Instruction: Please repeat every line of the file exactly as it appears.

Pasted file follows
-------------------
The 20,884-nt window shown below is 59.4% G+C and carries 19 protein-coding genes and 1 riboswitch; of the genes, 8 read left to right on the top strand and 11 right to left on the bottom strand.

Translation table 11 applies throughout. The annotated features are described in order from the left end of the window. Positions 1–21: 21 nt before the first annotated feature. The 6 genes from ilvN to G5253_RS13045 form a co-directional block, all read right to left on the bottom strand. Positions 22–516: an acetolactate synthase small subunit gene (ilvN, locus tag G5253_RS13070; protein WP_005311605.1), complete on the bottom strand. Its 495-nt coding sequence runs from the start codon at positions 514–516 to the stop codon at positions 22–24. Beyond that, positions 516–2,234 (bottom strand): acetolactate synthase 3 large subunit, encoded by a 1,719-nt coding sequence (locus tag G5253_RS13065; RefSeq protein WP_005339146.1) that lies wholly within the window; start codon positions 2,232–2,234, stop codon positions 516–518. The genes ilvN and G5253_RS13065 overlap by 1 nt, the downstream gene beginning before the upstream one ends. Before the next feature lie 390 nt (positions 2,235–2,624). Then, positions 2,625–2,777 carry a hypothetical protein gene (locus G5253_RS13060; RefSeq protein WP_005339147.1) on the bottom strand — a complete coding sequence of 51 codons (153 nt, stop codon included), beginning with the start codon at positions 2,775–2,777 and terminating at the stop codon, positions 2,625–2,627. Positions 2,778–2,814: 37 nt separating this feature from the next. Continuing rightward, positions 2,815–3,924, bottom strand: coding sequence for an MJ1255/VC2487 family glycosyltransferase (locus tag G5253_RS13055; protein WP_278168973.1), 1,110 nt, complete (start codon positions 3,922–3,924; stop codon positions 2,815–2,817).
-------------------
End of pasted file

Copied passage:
The 20,884-nt window shown below is 59.4% G+C and carries 19 protein-coding genes and 1 riboswitch; of the genes, 8 read left to right on the top strand and 11 right to left on the bottom strand.

Translation table 11 applies throughout. The annotated features are described in order from the left end of the window. Positions 1–21: 21 nt before the first annotated feature. The 6 genes from ilvN to G5253_RS13045 form a co-directional block, all read right to left on the bottom strand. Positions 22–516: an acetolactate synthase small subunit gene (ilvN, locus tag G5253_RS13070; protein WP_005311605.1), complete on the bottom strand. Its 495-nt coding sequence runs from the start codon at positions 514–516 to the stop codon at positions 22–24. Beyond that, positions 516–2,234 (bottom strand): acetolactate synthase 3 large subunit, encoded by a 1,719-nt coding sequence (locus tag G5253_RS13065; RefSeq protein WP_005339146.1) that lies wholly within the window; start codon positions 2,232–2,234, stop codon positions 516–518. The genes ilvN and G5253_RS13065 overlap by 1 nt, the downstream gene beginning before the upstream one ends. Before the next feature lie 390 nt (positions 2,235–2,624). Then, positions 2,625–2,777 carry a hypothetical protein gene (locus G5253_RS13060; RefSeq protein WP_005339147.1) on the bottom strand — a complete coding sequence of 51 codons (153 nt, stop codon included), beginning with the start codon at positions 2,775–2,777 and terminating at the stop codon, positions 2,625–2,627. Positions 2,778–2,814: 37 nt separating this feature from the next. Continuing rightward, positions 2,815–3,924, bottom strand: coding sequence for an MJ1255/VC2487 family glycosyltransferase (locus tag G5253_RS13055; protein WP_278168973.1), 1,110 nt, complete (start codon positions 3,922–3,924; stop codon positions 2,815–2,817).